I think it is fair to say that the Journal of Public Finance and Public Choice is a relatively unknown journal. The journal represented the efforts of its founding editor, Domenico da Empoli, to continue ensuring an outlet for those who pursued the study of public finance in the Italian tradition that came to be of such prominence in the late 19th and early 20th century (Puviani  is still probably the go-to citation for history of thought in fiscal illusion research) and carried on by the likes of Jim Buchanan and Richard Wagner. If you haven’t already, you should read about the Italian tradition and its contrast with Walrasian/Pareto/Musgrave public finance in Wagner’s Fiscal Sociology and the Theory of Public Finance.
If you peruse old issues of the JPFPC you will see many familiar and well-known names that suggested it commanded some serious consideration and attention, but at some point the journal became somewhat erratic in its publication frequency and had a rather out-dated submission process for authors. In 2008, as a new assistant professor, I decided to send a paper written just prior to my dissertation that was on the subject of lobbying in state capitals. I had to physically mail two copies to the editorial office in Italy (in 2008!), and then received no notifications about its receipt or standing at any point over the next two years. In 2010, I got an email where I was told to expect to receive three copies of the journal issue the paper was printed in, and the journal itself was printed as part of the 2009 volume.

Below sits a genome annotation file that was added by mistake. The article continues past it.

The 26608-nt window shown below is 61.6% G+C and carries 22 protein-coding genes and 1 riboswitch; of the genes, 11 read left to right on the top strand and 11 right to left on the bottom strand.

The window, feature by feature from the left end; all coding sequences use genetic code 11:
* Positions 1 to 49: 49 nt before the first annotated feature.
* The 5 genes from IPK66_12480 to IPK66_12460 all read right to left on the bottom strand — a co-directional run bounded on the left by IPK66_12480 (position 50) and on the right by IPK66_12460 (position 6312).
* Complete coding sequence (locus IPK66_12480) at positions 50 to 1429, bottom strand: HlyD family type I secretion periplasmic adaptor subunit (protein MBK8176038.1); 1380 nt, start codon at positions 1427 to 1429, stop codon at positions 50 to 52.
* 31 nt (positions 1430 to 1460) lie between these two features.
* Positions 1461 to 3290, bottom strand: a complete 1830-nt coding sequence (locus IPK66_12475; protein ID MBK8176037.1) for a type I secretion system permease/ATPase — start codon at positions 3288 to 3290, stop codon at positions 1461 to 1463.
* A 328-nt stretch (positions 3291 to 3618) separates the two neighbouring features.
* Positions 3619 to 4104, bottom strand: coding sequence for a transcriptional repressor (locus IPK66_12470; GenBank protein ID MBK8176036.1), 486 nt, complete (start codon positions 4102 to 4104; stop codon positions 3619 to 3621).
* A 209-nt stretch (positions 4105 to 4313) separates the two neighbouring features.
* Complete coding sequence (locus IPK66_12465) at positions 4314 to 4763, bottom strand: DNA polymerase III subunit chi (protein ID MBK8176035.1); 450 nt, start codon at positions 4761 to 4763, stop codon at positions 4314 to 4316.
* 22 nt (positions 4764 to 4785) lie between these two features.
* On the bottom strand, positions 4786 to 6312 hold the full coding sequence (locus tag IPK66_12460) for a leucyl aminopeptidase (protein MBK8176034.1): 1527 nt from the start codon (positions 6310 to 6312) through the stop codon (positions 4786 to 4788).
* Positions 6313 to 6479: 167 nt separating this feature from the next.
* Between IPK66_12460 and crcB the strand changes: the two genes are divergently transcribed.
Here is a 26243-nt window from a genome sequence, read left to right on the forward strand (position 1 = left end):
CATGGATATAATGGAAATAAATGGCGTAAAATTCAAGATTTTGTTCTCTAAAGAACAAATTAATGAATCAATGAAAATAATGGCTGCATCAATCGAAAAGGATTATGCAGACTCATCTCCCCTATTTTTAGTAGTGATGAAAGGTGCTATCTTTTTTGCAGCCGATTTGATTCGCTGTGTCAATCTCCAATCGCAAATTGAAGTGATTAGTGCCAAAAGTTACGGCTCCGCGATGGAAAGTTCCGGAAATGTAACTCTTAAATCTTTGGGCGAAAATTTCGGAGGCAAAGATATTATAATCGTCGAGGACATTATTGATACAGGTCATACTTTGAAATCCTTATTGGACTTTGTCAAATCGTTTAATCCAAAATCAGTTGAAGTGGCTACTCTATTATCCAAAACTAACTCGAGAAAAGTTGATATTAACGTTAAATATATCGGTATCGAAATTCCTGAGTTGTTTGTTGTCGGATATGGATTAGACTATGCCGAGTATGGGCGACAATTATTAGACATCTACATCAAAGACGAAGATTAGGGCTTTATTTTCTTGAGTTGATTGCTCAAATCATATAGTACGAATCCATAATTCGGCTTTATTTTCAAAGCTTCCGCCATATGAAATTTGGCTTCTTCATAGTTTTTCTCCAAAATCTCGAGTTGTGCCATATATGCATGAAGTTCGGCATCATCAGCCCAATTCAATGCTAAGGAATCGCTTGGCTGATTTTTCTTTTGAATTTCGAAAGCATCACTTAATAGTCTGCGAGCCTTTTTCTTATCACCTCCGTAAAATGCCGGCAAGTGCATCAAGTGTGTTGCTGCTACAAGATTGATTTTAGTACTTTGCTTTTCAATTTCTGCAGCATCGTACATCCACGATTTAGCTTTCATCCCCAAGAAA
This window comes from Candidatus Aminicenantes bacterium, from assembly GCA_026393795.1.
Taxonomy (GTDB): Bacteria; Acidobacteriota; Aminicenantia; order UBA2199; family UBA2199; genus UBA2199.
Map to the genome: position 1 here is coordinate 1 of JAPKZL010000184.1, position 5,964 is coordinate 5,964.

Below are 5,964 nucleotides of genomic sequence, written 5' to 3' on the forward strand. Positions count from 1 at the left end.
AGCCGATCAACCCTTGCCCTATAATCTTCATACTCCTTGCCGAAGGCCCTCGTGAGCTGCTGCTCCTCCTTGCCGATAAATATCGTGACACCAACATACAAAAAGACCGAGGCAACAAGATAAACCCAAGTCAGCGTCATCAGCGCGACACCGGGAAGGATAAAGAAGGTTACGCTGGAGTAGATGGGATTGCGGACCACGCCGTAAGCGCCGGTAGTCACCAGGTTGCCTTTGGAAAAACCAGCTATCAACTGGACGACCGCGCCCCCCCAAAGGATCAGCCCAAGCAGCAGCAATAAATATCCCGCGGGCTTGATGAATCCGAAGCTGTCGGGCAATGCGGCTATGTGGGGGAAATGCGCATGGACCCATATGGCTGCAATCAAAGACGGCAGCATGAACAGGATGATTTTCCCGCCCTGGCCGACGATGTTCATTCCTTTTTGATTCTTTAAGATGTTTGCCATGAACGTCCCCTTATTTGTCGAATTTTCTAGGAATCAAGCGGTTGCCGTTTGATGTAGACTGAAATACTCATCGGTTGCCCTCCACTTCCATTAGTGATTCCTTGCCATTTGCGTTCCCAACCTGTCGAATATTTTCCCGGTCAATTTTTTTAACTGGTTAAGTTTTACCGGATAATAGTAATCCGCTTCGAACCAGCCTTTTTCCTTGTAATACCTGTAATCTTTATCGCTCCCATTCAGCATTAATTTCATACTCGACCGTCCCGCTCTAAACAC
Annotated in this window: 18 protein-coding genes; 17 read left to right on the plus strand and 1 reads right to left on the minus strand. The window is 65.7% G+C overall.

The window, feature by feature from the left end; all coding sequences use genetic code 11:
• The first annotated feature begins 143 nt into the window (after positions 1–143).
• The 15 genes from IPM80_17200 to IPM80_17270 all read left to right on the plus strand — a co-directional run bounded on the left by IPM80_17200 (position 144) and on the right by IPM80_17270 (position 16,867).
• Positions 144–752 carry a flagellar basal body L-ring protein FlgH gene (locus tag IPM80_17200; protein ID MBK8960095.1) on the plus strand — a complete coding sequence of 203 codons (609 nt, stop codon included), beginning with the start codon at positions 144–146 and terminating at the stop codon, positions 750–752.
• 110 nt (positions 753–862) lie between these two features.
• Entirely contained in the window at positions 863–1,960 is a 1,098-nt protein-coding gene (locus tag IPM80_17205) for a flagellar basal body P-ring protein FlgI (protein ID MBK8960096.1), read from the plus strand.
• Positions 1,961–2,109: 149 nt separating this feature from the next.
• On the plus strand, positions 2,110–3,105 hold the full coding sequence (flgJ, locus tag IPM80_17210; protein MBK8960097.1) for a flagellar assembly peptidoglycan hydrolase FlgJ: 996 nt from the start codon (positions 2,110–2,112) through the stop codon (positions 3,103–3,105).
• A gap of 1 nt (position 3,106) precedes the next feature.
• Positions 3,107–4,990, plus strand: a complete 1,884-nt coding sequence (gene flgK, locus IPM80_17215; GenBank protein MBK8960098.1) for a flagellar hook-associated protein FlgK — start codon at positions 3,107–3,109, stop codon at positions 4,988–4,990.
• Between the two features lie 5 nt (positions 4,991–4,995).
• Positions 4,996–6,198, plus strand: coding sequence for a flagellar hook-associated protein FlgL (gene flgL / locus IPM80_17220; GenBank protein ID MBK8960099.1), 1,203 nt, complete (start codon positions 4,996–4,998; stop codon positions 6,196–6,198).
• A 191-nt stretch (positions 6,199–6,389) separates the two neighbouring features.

Well, it appears the journal is undergoing a relaunch with new caretakers, a new publisher, and a contemporary submission process. The editorial board includes the likes of Barry Weingast, James Alm, Richard Wagner, and John Wallis, among many others. Wagner has written an essay about the journal and its efforts to extend the Italian Tradition of Public Finance. Here is an excerpt from Wagner’s essay:
Like de Viti, Buchanan wanted to treat public finance as a field of scientific study and not as an administrative tool of practical statecraft. While these orientations are antipodal, they are not contradictory. It is possible for a theorist to pursue both orientations if he or she chooses to do so, only not at the same instant. An explanatory theory of public finance has as its object the explanation of fiscal phenomena as these emerge through interaction among interested persons, with those interactions occurring within some governing institutional framework. It seeks to explain the transnational logic that undergirds observed budgetary patterns.
Check out the JPFPC’s website here.